To John Wayles Eppes
Washington June 17. 1801.
Your favor of the 12th. came to hand this morning, and brings me the always welcome tidings of your’s & Maria’s health. I sincerely wish she had gone to Monticello sooner: but as it is, you must not aim at more than 20. miles a day, nor to go much out of a walk, but in the safest road, for it is the oversetting or breaking down which is to be apprehended, and is less violent in proportion as you are moving slower.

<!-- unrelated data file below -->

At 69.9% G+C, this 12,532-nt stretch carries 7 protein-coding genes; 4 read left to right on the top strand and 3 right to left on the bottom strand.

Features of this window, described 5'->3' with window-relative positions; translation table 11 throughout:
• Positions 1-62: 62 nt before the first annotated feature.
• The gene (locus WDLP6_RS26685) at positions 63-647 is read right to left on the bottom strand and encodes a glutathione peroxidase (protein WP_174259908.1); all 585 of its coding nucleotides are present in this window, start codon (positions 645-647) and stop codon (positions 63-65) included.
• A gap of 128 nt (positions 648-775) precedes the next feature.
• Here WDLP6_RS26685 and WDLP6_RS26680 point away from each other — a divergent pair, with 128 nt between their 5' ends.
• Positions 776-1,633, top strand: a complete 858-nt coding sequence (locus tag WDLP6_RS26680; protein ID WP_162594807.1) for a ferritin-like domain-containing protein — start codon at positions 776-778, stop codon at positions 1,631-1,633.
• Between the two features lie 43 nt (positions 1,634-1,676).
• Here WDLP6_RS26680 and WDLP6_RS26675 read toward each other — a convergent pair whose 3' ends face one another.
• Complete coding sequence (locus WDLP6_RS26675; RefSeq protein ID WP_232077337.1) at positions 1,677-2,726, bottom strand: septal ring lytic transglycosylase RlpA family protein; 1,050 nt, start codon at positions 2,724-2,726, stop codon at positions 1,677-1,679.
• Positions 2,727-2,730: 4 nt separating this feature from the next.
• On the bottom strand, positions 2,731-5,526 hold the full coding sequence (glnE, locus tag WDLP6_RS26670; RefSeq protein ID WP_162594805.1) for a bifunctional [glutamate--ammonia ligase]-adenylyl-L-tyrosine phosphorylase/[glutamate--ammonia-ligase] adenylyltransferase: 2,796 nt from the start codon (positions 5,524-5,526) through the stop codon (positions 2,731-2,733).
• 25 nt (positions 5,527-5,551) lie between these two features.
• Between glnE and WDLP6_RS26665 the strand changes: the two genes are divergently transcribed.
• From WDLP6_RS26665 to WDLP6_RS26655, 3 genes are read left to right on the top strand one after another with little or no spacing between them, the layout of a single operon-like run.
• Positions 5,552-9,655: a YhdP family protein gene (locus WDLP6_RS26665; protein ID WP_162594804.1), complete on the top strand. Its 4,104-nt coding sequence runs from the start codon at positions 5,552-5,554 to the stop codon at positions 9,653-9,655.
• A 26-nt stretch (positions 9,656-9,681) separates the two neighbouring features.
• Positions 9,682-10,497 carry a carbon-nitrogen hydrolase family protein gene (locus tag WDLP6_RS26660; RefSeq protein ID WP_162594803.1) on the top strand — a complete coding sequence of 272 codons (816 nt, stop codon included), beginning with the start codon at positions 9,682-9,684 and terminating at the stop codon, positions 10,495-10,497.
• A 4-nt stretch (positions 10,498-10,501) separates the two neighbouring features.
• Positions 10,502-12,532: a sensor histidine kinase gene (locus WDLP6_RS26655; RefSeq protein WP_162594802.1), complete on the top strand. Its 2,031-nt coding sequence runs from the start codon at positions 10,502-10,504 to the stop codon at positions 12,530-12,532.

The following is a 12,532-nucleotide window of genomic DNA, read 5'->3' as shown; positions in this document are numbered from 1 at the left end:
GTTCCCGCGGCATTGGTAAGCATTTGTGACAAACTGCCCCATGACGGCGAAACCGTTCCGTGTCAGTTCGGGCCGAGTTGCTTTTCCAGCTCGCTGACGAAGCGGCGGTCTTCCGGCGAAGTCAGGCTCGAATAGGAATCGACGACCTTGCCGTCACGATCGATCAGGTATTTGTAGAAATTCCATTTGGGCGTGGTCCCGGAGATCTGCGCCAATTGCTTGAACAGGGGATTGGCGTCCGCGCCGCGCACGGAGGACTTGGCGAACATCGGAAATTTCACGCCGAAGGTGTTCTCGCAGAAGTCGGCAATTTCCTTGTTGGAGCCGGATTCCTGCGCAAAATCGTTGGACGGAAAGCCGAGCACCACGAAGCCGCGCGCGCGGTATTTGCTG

I am in hopes you will not delay your journey after your harvest is over.—Doctr. Shore need not be in the least uneasy about his horses having proved restive. on new ground, with new persons about them, unacquainted with them or their manner of going, I saw when they first approached the Phaeton that they would not touch it. one of them however soon came to, and is now I think the finest horse I ever saw in a carriage. the other being more fractious, I left him to be broke here, and after 10. days driving in the stage, he took the Phaeton freely and now draws well with his companion. Haxhall’s horse is the finest gelding in America; & I think Bell nearly equal to him. so that tho’ they were rather dear (except Bell) I am most perfectly satisfied with them all. Bell appeared at Monticello to have a weak eye. I therefore had him led chiefly on the road. on his arrival here he became all but blind in both eyes. after about 10. days or a fortnight however they mended, & tho’ they are still very weak, yet he sees pretty well again. I consider it necessary not to use him at all for some months to come. if hereafter his exact match should be found, I should be disposed to buy him. my love to my dearest Maria. I shall be very anxious to get home as soon as I know she is there; but I cannot go till the last of July or first of August. accept assurances of my affectionate attachment.